Letter 83

Synopsis of Letter 83

Celie writes of her distress on learning that, while she’s been sorting out her new house, Shug has fallen in love with a young male musician called Germaine. She struggles to accept that Shug is stimulated by a man and is so upset she withdraws from Shug and can only write short responses to her on pieces of torn up pattern-paper.

Shug has been relieved that Grady left her to go to Panama with Mary Agnes, where they make money from growing reefer and her singing. Initially oblivious to the effect on Celie, Shug finally realises how tactless she has been and becomes upset in her turn, begging Celie to allow her to have six months with Germaine as a last fling, before Shug becomes too old and fat to attract a man.

Eventually, Celie agrees but tells her that, even though she still loves Shug, she cannot stay in Memphis any longer. Although Shug begs Celie not to leave, when the doorbell rings, Shug departs with her caller (presumably Germaine).

Commentary on Letter 83

The joyful tone of the previous letter contrasts sharply with this revelation of Shug’s affair with a man one third her age (nineteen to her fifty-seven). Despite gaining in self-confidence and independence, Celie is still emotionally vulnerable, demonstrated by the way in which she closes down on Shug (as she had previously when being abused or beaten).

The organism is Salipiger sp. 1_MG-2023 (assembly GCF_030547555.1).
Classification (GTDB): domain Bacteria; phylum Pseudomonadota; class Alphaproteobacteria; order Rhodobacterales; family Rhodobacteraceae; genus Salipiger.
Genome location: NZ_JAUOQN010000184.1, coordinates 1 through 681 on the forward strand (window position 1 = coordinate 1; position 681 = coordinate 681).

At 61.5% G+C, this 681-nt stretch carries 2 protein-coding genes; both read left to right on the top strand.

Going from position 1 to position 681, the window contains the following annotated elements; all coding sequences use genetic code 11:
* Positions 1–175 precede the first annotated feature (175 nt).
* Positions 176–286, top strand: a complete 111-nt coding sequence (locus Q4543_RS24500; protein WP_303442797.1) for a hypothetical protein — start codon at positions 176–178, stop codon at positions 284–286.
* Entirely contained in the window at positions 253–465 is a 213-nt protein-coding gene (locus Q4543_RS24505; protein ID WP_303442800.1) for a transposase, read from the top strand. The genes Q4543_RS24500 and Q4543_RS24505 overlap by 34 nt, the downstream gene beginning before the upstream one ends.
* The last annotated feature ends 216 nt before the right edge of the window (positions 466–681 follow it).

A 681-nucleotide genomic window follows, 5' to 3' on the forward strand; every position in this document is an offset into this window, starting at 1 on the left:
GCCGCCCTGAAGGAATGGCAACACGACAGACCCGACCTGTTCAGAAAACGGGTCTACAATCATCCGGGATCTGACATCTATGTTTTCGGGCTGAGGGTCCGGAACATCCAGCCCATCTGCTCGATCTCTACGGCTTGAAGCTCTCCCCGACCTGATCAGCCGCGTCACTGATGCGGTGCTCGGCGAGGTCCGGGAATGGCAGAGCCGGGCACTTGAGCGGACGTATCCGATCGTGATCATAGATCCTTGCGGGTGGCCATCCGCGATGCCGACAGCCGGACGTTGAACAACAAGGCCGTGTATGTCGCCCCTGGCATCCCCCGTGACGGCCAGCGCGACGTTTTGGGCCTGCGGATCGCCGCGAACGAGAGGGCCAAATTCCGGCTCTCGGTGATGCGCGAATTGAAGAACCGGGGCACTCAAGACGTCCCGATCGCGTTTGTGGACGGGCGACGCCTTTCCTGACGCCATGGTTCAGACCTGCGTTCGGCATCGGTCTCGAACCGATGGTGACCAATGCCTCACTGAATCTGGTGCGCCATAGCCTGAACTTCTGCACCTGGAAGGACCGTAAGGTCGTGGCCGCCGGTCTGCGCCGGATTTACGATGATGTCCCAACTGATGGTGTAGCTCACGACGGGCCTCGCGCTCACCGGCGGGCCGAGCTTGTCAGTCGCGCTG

It is characteristic of Shug that she has chosen such a young lover. Shug seems to have a preference for men she can dominate - Albert, Grady and now Germaine. Shug has a strong sense of independence and has lived a life characterised by her need for intense experiences. The fact that she tells Celie that this fling will probably be her last, suggests that she knows that she is beginning to grow old and that she may no longer be able to sustain the hectic sexual activity she has enjoyed in the past. On the other hand, she may see the affair with Germaine as a way of ending her heterosexual relationships in order to settle down with Celie.

The insensitivity she displays to Celie’s feelings helps us understand how she has also been insensitive to the men in her life. Capable of compassion, Shug can also be cruel in her selfishness.

Walker uses the circumstance of Celie’s abandonment of her to initiate a new phase in her development. Up to this point, Celie has been dependent on Pa, then Albert, then Shug. Left alone for the first time, she must rely on her own strength of character and learn to stand up for herself, symbolised by her decision to move back to Georgia.

Investigating Letter 83

  • Trace back through Shug’s relationships with men and explain what you think motivates them
  • What might be Walker’s reasons in distancing the reader from Shug at this point?
  • On a fresh sheet of paper, list all the ways in which Celie has been liberated through her relationship with Shug Avery.
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